The museum has confirmed the Trevithick replica, which is on display in the Waterfront Museum in Swansea, would be subject to the Charter for Decolonising audit.

Welsh Conservative Shadow Minister for Culture, Tom Giffard MS, said: “Threatening to relabel a replica locomotive created by someone who had no direct links to the slave trade is utterly preposterous.

“This is just another example of wokeness getting out of control, and it appears that the museum has well and truly lost the plot if they go ahead with this.

“Fantastic pieces of work such as Richard Trevithick’s locomotive, which was used in the first steam-powered rail journey, should be celebrated – not punished.”

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(Lead image: Wikimedia / Oxyman / Creative Commons)

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Food & Drink

Call for Food Summit in Wales as Ukraine crisis triggers supply worries

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The Leader of the Opposition in the Senedd today called for a Food Summit to bring together industry leaders to agree a strategy to build resilience and security into Wales’ food supply chains.

Questioning the First Minister today, Andrew RT Davies MS highlighted that Ukraine produces a third of the world’s wheat exports, with the current conflict being waged there by Russia is endangering Wales’ food security.

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Mr Davies added: “It’s not just wheat, but fertiliser and many other fundamental aspects of food production” that are under threat, with knock-on consequences for the abilities of British farmers to cultivate their own produce and price increases for consumers as wheat prices jump by a third.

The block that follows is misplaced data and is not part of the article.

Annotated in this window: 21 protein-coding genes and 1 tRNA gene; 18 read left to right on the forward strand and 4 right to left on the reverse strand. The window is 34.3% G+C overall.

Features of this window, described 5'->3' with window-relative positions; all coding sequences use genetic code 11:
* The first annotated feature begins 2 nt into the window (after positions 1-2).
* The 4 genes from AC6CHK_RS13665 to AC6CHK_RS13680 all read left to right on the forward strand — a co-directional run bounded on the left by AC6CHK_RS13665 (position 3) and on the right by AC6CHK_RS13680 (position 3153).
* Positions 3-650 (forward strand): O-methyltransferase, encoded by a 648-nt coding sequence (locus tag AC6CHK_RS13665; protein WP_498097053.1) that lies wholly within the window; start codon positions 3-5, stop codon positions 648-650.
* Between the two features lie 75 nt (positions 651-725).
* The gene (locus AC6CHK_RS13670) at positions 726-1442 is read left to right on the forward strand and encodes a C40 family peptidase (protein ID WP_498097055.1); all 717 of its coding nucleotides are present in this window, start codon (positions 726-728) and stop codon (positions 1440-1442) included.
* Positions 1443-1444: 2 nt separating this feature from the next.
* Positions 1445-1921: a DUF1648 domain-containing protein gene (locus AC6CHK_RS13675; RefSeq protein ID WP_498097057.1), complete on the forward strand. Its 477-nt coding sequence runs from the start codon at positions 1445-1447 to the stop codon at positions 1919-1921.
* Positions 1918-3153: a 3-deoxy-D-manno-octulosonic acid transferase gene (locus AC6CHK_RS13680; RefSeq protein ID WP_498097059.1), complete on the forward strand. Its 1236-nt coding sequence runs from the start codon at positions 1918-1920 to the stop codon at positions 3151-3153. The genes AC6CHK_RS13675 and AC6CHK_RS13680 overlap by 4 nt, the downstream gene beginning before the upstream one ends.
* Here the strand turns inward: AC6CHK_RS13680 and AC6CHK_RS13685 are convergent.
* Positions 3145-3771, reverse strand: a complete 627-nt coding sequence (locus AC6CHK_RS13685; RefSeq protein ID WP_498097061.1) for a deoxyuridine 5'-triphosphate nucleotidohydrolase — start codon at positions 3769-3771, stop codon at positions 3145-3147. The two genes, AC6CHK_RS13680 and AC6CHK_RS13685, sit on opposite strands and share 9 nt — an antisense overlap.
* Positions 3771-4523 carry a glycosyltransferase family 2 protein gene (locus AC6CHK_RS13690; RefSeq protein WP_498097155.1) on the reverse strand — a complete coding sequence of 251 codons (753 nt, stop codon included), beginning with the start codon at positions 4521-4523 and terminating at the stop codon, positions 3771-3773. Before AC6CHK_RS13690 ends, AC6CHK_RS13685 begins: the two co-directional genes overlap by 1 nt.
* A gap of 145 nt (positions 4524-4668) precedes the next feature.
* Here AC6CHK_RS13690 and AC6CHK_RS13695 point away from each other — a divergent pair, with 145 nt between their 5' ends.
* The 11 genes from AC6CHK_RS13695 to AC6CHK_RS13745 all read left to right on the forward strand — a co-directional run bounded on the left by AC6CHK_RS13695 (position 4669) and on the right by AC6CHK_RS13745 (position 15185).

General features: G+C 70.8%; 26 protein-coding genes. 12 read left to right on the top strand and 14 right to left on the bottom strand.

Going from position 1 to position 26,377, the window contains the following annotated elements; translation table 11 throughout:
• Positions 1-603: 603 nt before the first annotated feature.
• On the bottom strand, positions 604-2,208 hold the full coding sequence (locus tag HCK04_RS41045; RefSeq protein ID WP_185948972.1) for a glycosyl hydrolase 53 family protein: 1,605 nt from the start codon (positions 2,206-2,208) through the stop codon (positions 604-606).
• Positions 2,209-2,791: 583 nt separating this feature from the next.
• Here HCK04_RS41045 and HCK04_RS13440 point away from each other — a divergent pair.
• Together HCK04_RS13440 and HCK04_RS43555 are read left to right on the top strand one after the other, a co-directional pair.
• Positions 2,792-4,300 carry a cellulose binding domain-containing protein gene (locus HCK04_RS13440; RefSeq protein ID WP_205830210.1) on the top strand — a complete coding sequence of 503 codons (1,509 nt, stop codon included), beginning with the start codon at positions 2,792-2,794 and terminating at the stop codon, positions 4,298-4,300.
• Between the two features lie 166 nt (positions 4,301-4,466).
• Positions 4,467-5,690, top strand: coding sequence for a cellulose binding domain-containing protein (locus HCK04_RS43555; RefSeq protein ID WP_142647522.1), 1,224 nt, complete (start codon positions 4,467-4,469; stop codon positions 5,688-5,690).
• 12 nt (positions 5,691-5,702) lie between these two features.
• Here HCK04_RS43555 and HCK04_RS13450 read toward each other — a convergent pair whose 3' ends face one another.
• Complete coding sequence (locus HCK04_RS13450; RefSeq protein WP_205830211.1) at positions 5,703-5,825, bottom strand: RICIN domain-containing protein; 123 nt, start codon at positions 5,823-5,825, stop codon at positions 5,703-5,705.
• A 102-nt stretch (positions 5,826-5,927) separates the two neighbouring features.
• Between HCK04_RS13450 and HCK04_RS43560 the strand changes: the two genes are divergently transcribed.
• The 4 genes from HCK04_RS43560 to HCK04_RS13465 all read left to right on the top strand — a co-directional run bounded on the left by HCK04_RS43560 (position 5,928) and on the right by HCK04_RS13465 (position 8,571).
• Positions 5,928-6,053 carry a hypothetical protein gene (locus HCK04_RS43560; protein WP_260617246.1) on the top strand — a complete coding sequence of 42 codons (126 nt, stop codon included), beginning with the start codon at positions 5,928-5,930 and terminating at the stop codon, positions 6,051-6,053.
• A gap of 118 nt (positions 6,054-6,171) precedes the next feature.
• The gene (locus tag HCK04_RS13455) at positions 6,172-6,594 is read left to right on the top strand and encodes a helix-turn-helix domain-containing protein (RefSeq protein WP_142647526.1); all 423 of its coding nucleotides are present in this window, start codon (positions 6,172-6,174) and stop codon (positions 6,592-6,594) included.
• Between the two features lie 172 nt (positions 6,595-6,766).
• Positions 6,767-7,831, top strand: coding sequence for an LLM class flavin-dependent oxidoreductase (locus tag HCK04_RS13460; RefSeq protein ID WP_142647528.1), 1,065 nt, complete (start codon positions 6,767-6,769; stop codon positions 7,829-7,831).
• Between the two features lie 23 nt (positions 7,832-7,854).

This prompted the Welsh Conservative leader to ask the Cardiff Bay Government to convene a Food Summit “of farmers, processors, and retailers so they can inform the policy development work and outcomes of the Welsh Government so Wales can play its part in growing its food production base and play our part in overall food security goals of this country”, in light of Russian aggression.

The First Minister said he would instruct the Rural Affairs Minister to discuss such a summit with industry leaders following a UK Inter-ministerial meeting where they will ask for food security to be on the agenda.

Davies, who is also a farmer by trade, also quizzed Mark Drakeford if the forthcoming Agriculture Bill – the first of its kind in 75 years – would be significantly changed in light of the Ukrainian conflict.

The First Minister said in response: “The agriculture Bill will, of course, support the production of food by Welsh farmers, and the changing nature of the marketplace, the Member is right, needs to be taken into account in that”.

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 Commenting afterwards, Welsh Conservative leader Andrew RT Davies MS said: “The barbaric Russian campaign against a sovereign and democratic Ukraine extends far beyond that country and it is important that the freedom-loving world prepares itself for the consequences.

“One of these is certainly food security because it is not just the crops of the bread basket of Europe that will be lost, but vital by-products like fertiliser that I know, as a farmer, is an essential part to food production.

“That’s why industry leaders from food retailers and processors to farming unions must assemble urgently in a landmark Food Summit to build resilience into our food supply chains.

“With the Agriculture Bill coming up, now is the time to respond to the conflict in Ukraine and deliver a strong future for Welsh food security with a long-term vision of self-sufficiency and free trade with other free countries, ending our reliance on those with leaders like Putin.”